This is what I call my “gadget bucket.” It contains the majority of tools I use when preparing food. It has become overgrown, so in the name of simplicity I am thinning it out today.
Here are all of the items spread out so they can be seen better:
This hodgepodge contains:
2 metal spatulas
2 sets of tongs
2 wire whisks
3 wooden spoons
plastic slotted spoon
2 plastic dipping spoons
manual can opener
singer beater from electric mixer (location of mate: unknown)
2 older tv knives
newer tv knife
Way too many gadgets for a single mom with a single kid. Let’s see what I can thin out:
There! I managed to pare down 7 items from that bucket. One spatula, the lone beater, a pair of tongs, one of the older TV knives, the boning knife, one plastic dipper spoon, and the smaller of the two whisks will be placed in the storage container out in my building.
I kept two of the TV knives, one old and one new because they have different degrees of serration and depending upon what I am cutting sometimes I prefer one or the other. The beater will be kept because I know I have the mate and the mixer stashed somewhere, despite the fact that I may use it once every couple of years.
One of the whisks went into storage, though I was ambivalent about that. I tend to use one whisk or the other depending upon the job but feel it is silly to have two of them. In fact the only reason I own two is because you had to buy a 2-pack at Sam’s club (I got these in the restaurant supply section).
I never use the boning knife – got it and several paring knifes as a bonus when I bought my latest set of TV knives. Why did I buy a new set of TV knives when I had several older TV knives already? I don’t know offhand – I guess because of the one-piece metal construction and the heavier overall guage of the metal – I am abusive to these knives so I may have just wanted spares, though honestly I have yet to destroy a single TV knife despite using them to even cut down small trees in place of a handsaw (I have bent one however). If you ever want an excellent all-around knife you can use and abuse, invest in a set of TV knives. They run around $40 dollars and are well worth every penny!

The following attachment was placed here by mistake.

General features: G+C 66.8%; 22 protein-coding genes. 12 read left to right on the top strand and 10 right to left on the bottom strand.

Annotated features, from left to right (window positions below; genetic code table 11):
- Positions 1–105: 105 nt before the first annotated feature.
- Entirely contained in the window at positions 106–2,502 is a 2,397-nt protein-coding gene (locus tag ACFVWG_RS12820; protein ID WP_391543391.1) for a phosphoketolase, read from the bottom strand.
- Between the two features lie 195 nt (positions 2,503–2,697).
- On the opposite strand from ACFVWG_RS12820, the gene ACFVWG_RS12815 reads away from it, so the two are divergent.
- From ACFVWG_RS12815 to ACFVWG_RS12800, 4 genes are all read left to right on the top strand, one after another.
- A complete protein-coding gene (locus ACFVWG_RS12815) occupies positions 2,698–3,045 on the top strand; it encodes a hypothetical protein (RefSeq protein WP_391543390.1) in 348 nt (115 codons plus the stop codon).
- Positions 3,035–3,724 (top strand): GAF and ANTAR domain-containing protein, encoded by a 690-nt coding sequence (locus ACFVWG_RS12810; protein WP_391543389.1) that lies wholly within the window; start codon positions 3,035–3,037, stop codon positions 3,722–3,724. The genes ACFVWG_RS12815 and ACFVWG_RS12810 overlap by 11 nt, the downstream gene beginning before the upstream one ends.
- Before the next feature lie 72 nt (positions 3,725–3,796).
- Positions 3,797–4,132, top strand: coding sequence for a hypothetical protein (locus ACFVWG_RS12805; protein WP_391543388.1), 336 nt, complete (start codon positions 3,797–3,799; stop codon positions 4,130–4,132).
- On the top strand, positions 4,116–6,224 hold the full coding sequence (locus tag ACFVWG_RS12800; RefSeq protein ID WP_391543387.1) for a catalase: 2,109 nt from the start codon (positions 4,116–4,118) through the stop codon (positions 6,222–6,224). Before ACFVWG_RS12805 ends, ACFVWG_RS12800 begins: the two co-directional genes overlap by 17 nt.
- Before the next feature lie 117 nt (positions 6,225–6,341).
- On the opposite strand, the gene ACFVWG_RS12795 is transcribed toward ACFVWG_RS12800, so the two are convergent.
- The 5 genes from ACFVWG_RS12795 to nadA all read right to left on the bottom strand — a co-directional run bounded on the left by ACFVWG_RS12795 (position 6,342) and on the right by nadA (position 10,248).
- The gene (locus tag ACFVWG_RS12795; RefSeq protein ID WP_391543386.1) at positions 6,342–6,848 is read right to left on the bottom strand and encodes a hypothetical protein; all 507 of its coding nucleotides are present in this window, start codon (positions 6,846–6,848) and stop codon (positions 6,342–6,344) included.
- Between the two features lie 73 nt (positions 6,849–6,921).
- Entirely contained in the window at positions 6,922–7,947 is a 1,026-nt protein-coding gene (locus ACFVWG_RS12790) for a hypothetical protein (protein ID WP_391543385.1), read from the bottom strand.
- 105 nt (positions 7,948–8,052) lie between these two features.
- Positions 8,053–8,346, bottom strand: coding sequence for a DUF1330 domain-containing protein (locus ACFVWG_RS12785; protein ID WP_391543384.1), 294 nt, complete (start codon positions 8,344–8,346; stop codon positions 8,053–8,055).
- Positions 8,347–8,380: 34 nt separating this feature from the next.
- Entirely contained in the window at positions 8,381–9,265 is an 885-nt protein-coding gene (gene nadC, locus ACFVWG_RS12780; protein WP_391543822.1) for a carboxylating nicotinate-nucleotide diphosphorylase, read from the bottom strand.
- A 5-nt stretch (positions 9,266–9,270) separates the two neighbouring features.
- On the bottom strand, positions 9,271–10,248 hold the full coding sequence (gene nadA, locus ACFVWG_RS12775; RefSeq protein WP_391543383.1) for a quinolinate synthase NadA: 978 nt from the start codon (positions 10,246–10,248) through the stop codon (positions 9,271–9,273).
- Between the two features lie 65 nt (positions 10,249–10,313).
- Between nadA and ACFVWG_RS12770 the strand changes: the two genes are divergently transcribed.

I have owned three sets – the first set was lost in the divorce, the second and thrid sets are going strong (why did I think I needed 2 sets?).
I kept out my favorite set of tongs and stashed the other set. Eventually I may feel safe enough to permanently let go of these items but for now storage it is…
One day I am in hopes of getting a wall-mount knife magnet to get those up and out of the way, then perhaps I will figure out another method of storing my gadgets besides that bucket!
For those who are curious, I have used a manual can opener
for years for several reasons:
1) it doesn’t take up as much storage space,
2) it has an incredibly long warranty, and won’t break down and need replacing near as often as an electric can opener will (if it ever breaks down),
3) it cost a LOT less than an electric can opener,
4) it does not use electricity like an electric can opener (every little bit helps),
5) it doesn’t take any longer to open a can manually than it does with an electric can opener
6) it is quieter than an electric can opener
7) it is just plain classier to have a well-built manual can opener than those darn electric gadgets wasting space, electricity and money.
I have always used a manual grater. I have never owned a food processor, though once I was given a salad shooter (I hated it). This particular grater was inherited when my parents passed away.
The potato masher is the same way. It came from my parents. My mother had 2 but one disappeared over the years. When I got older she started using an electric mixer to make our mashed potatoes. I remember the noise, the mess as it splattered everything, always having to clean up after it, wiping off the machine and washing those infernal beaters (which were never together when you wanted them so dinner was always late) – and the potatoes never had the occasional chunk that makes homemade mashed potatoes so special.
I looked long and hard to replace the hand mixer that my mother used to have. I assume she tossed her old one when she bought the electric mixer, but I have fond memories of making cakes and dream whip using that handy little device! It was quieter, it never broke down, you don’t have to plug it in and you never have to worry about losing a beater? Hence my manual mixer. If I ever locate my electric one and both beaters to freecycle it will go – I detest that useless messy thing!
As you can tell, I have a preference for manual devices instead of electric gadgets. After years of watching things break right before the novelty wears off I have learned my lesson. Planned obsolescence and breakdowns can kiss my grits!